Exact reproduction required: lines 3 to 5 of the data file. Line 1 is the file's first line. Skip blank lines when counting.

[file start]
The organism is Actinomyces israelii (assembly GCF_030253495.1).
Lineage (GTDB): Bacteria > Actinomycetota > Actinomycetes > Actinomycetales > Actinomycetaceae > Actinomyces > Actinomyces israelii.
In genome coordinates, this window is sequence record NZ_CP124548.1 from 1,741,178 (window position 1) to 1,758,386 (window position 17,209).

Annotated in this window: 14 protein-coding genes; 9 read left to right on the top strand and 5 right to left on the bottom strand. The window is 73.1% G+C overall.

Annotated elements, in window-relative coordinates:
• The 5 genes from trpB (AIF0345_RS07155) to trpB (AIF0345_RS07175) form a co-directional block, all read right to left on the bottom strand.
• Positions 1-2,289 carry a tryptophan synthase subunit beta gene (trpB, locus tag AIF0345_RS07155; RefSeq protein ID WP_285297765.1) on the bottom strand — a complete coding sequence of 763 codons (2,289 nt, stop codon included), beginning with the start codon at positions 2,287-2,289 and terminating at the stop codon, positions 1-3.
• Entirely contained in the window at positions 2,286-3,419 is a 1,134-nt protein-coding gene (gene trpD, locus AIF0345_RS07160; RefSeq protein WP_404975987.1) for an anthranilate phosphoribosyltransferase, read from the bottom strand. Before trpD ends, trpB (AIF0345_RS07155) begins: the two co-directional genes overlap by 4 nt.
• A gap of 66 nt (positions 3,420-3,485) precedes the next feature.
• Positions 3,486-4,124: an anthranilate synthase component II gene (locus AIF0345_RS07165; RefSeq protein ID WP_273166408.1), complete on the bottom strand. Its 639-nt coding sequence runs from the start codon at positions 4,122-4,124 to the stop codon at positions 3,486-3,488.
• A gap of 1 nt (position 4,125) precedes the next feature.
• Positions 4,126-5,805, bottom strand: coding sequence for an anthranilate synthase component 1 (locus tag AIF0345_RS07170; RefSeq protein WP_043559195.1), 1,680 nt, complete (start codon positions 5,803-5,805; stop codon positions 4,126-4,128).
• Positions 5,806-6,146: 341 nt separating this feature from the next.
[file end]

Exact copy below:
In genome coordinates, this window is sequence record NZ_CP124548.1 from 1,741,178 (window position 1) to 1,758,386 (window position 17,209).

Annotated in this window: 14 protein-coding genes; 9 read left to right on the top strand and 5 right to left on the bottom strand. The window is 73.1% G+C overall.

Annotated elements, in window-relative coordinates: